[OT] EULA and legality

Roger Eller roger.e.eller at sealedair.com
Sun Sep 9 23:01:35 CDT 2012

As Richard mentioned earlier, the underdog tag was a fair description of
Apples humble beginnings, but this is currently FAR from the case.  I
believe the real underdogs today are just regular people (techie people)
who would like to run a great OS on hardware they can hand pick for
themselves.  It is not a technical issue because indeed it does "just work"
if the recipe of hardware chipsets matches what Apple puts into their
hardware.  I'm sure the small fraction of OS X fans who want to run it on
PC hardware is rather small, but they still want to be Apple "software
customers".  It's not about honesty, it's about economy.

If a technically skilled user wants to build their own system and buy OS X
for it, it should be allowed.  A PC owner can continue to use most system
components for ages, and just change out the parts as they break (or
upgrade on occasion).  Why can't a G5 owner take out the motherboard and
install an i7 on an intel-based motherboard and then install OS X?  The
machine would still be Apple-branded, still able to connect to iTunes,
still can purchase media and books, etc. But nooooooo!  You have to buy an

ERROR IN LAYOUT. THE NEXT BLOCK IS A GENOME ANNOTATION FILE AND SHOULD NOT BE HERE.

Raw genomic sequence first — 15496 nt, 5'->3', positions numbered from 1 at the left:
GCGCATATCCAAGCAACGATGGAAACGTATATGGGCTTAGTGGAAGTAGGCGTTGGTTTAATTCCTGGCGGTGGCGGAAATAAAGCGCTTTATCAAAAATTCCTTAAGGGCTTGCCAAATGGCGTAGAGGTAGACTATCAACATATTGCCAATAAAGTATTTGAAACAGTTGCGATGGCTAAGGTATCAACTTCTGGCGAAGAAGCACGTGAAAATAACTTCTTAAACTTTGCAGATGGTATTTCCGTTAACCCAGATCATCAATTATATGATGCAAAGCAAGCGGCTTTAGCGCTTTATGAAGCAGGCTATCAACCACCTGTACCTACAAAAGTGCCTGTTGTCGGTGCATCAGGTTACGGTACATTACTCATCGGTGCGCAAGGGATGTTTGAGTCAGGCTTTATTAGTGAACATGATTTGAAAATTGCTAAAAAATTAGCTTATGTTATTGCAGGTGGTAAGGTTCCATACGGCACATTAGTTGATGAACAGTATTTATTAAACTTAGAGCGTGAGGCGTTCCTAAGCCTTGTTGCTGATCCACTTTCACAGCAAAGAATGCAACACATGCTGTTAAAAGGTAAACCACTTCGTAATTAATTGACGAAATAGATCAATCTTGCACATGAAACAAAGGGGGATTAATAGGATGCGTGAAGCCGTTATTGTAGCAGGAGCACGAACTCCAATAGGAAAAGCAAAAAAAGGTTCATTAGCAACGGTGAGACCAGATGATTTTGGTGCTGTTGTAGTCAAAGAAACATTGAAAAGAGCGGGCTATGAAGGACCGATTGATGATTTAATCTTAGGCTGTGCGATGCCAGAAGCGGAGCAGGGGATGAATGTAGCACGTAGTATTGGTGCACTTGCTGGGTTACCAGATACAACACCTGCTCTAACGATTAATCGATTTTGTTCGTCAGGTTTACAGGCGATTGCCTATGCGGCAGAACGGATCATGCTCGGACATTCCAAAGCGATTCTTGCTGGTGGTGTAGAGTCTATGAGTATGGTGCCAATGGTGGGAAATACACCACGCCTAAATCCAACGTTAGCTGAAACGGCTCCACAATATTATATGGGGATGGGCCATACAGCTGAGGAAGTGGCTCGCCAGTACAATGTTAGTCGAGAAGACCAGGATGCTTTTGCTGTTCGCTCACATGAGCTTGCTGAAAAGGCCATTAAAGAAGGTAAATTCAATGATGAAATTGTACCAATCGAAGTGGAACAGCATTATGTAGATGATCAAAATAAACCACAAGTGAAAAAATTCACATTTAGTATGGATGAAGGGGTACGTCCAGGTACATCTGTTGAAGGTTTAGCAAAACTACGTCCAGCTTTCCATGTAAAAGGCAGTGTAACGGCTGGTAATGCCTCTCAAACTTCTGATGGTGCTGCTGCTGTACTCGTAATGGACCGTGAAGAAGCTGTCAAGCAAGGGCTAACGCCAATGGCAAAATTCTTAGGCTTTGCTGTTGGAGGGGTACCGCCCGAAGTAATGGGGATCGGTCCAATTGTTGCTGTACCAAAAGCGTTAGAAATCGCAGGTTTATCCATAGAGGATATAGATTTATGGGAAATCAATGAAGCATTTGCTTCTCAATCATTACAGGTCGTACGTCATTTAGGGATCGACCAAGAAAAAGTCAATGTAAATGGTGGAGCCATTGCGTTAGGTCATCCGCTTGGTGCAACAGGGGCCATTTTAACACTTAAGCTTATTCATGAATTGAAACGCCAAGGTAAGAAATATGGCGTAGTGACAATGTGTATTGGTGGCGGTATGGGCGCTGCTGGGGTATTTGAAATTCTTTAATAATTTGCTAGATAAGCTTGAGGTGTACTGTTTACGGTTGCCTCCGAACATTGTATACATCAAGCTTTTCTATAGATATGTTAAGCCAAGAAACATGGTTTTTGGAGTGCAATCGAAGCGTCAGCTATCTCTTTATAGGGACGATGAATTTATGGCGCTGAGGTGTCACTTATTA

entirely new system just to buy stuff.  I realize this is a hopeless
debate, and only Apple can change the policies of Apple.

Which is the better demonstration of recycling an old Mac?

Sorry, I couldn't find one with goats inside.  ;-p


On Sun, Sep 9, 2012 at 10:30 PM, Kay C Lan wrote:

> On Mon, Sep 10, 2012 at 1:40 AM, J. Landman Gay wrote:
> > By retaining control of both software and hardware, it "just works" -- at
> > least, most of the time.
> Richmond started with referring to a book and the fact that he can do
> anything he likes with it. Really?
> Buy a car and use it to carry goats was mentioned. Really?
> To me, this is as Richard eluded to, a simple case of honesty, and not far
> removed from the Piracy thread.
> Doesn't seem to have anything to do with fairness, logic, open source,
> politics, or business, it seems to be a simple test of honesty.

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